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3 ways common sense gets in the way of innovation

The best TED Talks for a FreshBiz mindset discussed
 
A culture where innovation and creative problem-solving thrive: It’s the Holy Grail for many organisations. We know that in today’s world we need it, we even think we’d quite enjoy having it- so why is it so hard to actually achieve it?
 
As Ken Robinson describes so eloquently in his 2010 TED Talk, innovation requires that we challenge the things that we take for granted. We have to overcome (I love this phrase) the “tyranny of common sense”, the overwhelming but misguided instinct that we can’t possibly do things any other way than we have been doing. Unfortunately, holding on to certain received wisdoms means that our approach is often more suited to solving yesterday’s problems than today’s.
 
When it comes to creativity, there are a couple of pieces of unhelpful common sense which we find particularly difficult to let go. The first centres on our relationship to money and resources.
 
It seems sensible to assume that if you reward people financially for creative problem-solving, they will get better and faster at it. Wrong, says science. As Dan Pink points out, researchers have been trying to tell us for years that it just ain’t so. We need to leave intrinsic motivation intact for us to excel on complex tasks, and making money contingent on ideas keeps our thinking firmly in the proverbial box.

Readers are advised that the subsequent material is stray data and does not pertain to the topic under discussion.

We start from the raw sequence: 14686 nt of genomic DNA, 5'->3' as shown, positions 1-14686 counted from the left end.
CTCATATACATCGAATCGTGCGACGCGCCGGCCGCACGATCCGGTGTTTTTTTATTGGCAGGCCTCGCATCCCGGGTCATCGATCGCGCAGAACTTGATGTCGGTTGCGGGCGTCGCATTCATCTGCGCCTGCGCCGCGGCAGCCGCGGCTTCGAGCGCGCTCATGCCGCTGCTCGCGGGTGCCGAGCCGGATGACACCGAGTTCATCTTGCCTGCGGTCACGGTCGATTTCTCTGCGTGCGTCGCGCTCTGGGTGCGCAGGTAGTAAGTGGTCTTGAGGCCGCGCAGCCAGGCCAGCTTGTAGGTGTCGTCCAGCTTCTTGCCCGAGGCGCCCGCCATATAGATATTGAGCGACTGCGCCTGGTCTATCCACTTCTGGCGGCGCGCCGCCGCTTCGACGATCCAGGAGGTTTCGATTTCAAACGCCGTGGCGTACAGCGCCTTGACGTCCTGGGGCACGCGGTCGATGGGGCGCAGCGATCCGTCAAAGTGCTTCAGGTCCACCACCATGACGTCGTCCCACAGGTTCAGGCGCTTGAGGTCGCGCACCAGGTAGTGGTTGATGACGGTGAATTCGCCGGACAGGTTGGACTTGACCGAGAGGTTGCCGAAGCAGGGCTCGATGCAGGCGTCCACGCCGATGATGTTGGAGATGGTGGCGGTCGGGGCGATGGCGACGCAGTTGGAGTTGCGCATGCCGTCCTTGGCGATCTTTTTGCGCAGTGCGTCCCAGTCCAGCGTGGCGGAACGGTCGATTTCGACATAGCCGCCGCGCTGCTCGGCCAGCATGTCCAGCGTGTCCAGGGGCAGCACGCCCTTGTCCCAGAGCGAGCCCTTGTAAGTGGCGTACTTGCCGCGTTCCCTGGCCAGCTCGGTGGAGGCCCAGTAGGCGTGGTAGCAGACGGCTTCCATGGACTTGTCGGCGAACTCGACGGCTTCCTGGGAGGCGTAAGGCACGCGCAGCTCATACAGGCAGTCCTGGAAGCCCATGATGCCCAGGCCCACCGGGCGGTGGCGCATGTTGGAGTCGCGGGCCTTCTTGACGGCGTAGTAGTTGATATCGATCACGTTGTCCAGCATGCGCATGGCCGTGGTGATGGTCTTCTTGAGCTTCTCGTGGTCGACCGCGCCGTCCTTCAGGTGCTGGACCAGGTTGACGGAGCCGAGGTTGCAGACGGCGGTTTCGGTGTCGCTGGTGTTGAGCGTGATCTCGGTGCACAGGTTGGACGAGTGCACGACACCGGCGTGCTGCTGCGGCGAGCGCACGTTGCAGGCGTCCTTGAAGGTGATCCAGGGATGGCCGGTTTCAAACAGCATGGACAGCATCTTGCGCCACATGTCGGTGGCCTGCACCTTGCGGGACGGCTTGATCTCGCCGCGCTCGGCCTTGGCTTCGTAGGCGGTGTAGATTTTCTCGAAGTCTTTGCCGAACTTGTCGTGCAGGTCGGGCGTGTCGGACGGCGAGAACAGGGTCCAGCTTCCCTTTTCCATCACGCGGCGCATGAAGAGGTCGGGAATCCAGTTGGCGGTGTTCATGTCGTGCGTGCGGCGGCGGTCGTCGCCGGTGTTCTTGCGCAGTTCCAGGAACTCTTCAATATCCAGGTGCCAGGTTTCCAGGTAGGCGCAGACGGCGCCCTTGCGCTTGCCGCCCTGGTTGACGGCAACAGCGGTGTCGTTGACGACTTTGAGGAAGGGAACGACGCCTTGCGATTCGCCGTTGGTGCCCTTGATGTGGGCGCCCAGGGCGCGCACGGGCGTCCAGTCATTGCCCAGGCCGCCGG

In the FreshBiz game, it’s fascinating to watch people exchange their habitual reverence for money for a more liberating view of all of the possibilities available to them. At first, most will focus on what they think they cannot do, because they don’t have enough cash. This tendency to focus on resources (or lack thereof) is one of the topics Tony Robbins covers in his fast-paced talk on human drivers. Once the focus shifts from resources to resourcefulness, the game really takes off, because the team have overcome a major barrier to their innovative potential.
 
Contributing to this barrier is a second common sense pitfall: Our belief in linearity. Most likely an inheritance from our industrial past, this is a real creativity killer.  As a player we tend to assume that if we start on the first square of the game and take a series of sequential steps, we will get where we need to be. First we need to acquire money, then we can move. But, says Ken Robinson, life is organic, not linear. In FreshBiz, this reality is reflected by the possibility of “quantum leaps”, which allow players to move at exponential speed towards their goal by completing a single non-linear action.
 
In most cases, in order to effect these quantum leaps, players need the support of others. This brings us to the third piece of limiting common sense: the expectation that the lone genius will save the day. Margaret Heffernan uses the analogy of “super chickens” to make the point that the most effective groups are in fact not those with exceptional single performers in them, but those with the highest level of social connectedness and a culture of helpfulness. If there’s one thing that becomes crystal clear when playing FreshBiz, it is that truth: It is almost impossible to win the game without leveraging social capital.
 
Heffernan emphasises that cultivating connectedness requires an investment of time spent together. What better way to use that time than playing a mind-shifting game of FreshBiz?

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